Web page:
Abrams to Lucas: I will ‘Finn’ish what you started

We knew this was going to be big.  But mother of god, Star Wars completely destroyed all but the highest of records this past winter break.  If you have a pulse, at least one working eye, a connection to anything that runs off electricity, or a friend who has stepped out of their house at least once in the past month, then there is likely no way that you could have escaped the hype that has been J.J. Abrams’ “Star Wars Episode VII, The Force Awakens.” Unfortunately, the arts editors (*cough cough*) wouldn’t let me take the whole section for the review this movie deserves, so strap yourself in for the shortened version of the Star Wars box office and nerd-fandom review.

If you somehow have not seen it yet, first of all, put down the paper and get your butt into a theater.  It’s worth every penny that you will pay to see it.  However, if you want to keep reading before you get to that point, don’t worry, this first part will be spoiler free.

Let’s look at the numbers.  Star Wars is currently around a healthy $1.7 billion internationally, which puts it behind James Cameron’s Titanic ($2.18 billion) and Avatar ($2.788 billion).  While experts predict it will catch Titanic but fall short of Avatar, the new crew of Jedi, pilots and aliens have already had a pop culture, day-to-day impact that Cameron’s tall blue aliens, despite their impressive box office figures, never will.  There has yet to be one time in the past two months where I have left my home for any reason at all and not seen a Star Wars figure on a billboard, TV screen, or even a box of cereal.  Some have complained that it’s been excessive, but it has paid off.

Currently, Star Wars sits as the highest grossing movie in the American market of all time.  Domestically, it sits a comfortable $60 million or so above Cameron’s Titanic and Avatar, and a crushing $340 million above the love-it-or-you-HATE-it “Star Wars the Phantom Menace.”  What’s most impressive, though, is the speed at which domestic records have fallen.  IMAX, as of early Jan. 4, had made over $150 million in its 19 days of running Star Wars – Avatar took 47 days to get to the $150 million mark by comparison, which included a release to the 1.3 billion people in China that Star Wars was not showing to until well after.

“The Force Awakens” shattered Avatar’s hold on the U.S. title, passing it to claim the no.1 spot in only 20 days – making more money in three weeks than Avatar did in 38 (if you want to claim the international no.1 spot, staying open in theaters for over half a year would be the way to do it I guess).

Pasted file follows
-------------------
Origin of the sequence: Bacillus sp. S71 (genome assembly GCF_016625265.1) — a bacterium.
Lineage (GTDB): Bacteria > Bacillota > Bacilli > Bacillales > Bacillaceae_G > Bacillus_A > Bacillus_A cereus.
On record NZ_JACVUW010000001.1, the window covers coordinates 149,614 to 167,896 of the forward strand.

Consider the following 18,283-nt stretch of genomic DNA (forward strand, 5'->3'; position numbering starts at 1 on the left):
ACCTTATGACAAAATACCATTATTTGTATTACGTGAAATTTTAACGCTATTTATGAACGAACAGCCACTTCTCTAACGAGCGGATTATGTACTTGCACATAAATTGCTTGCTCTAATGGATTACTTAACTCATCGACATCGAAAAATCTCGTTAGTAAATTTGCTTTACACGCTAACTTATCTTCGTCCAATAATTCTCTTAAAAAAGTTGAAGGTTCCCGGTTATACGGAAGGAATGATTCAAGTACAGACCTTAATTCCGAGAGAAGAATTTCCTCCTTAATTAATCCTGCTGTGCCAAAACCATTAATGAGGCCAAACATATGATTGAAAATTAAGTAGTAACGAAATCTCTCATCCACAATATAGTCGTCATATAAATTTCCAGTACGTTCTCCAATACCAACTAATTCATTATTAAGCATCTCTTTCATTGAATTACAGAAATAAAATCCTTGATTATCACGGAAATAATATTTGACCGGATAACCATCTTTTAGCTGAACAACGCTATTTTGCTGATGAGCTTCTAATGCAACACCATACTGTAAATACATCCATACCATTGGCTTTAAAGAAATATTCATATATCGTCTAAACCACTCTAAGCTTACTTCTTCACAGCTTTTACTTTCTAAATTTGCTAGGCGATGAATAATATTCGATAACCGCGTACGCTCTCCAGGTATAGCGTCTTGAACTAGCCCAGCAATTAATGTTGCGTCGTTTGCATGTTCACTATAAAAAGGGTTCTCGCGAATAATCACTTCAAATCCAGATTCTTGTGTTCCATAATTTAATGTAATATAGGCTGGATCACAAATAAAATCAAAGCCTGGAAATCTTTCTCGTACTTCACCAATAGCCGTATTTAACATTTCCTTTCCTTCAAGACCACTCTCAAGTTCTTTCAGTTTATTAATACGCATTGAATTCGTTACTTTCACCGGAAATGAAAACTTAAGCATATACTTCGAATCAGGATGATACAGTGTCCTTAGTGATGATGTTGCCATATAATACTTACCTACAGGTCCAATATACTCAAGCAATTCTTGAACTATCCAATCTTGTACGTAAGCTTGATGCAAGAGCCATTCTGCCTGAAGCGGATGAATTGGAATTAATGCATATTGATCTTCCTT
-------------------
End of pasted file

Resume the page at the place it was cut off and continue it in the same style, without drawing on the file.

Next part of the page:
Why did it do so well? All right, put down the paper and get to the theater – read this later, because spoilers are coming.

To put it simply, this movie just kicked ass.  The three main characters – Rey, Finn and Kylo – were some of the most well-written in the entire saga.  The actors, Daisy Ridely (Rey) and Adam Driver (Kylo) were phenomenal, with only scarce and short vestiges of the cringe worth line delivery that was the Hayden Christensen/Natalie Portman relationship of the prequel trilogy.  The fourth new character, Oscar Isaac’s Poe Dameron, was not as integral to the plot, but brought wit and humor to all of his scenes with a poise and deliverance of someone who has already won several Oscars.

Even the secondary characters were fantastic.  BB-8, a droid of all things, gave the funniest delivery of the movie, with the thumbs up in the Millennium Falcon that got the entire theater laughing all three times I saw it.  Chewbacca, the “fur ball” of the original trilogy, was much more involved, helping advance the plot (his rampaging kill shot spree in the Starkiller Base was amazing), provide some comic relief (“oh, you must be so brave” anyone?), and even make a person or two cry following what will come down as the saddest bridge scene in modern cinema.

Our returning heroes played their part as well.  Mark Hamill’s Luke Skywalker is the world’s leading candidate for the Oscar winner of “best facial expression,” while Carrie Fischer was the Princess, sorry, General Leia that we all know and love.  Harrison Ford stole the show, though.  My pick for the best (among several other great) overall performance, even the most passionate of Lucas haters will be glad that George denied Harrison Ford’s request to kill off Han Solo in the original trilogy (fun fact, he wanted to die early in episode VI or late at the end of V so he could move on from the role, which explains why his acting was so much more “I am not a human with emotions, I am a wood board” than in Empire).

Ford clearly wanted to be present in this film, though, as he played the “mentor” role to perfection.  His genuine happiness in being back in the Falcon brought several of the friends I saw the film with to tears, and his epic scene at the end with his son Ben was one of the best moments of his entire acting career.

While its biggest critics lament the return to the “white-washed” (oh please give me a break) episode IV plot, this Star Wars is meant to be.  A mythical tale of someone who is forced into adventure, an amazing mentor who dies, and a giant thing in the sky that needs to explode.  True, it is an overused plot, but the nerdiest among us know that Lucas wrote the saga as poetry, and that the changes in “repeated” plot are what makes the story great. While monetary value should not be what distinguishes good movies from bad, in this case, the money only goes to support that this movie is a hit.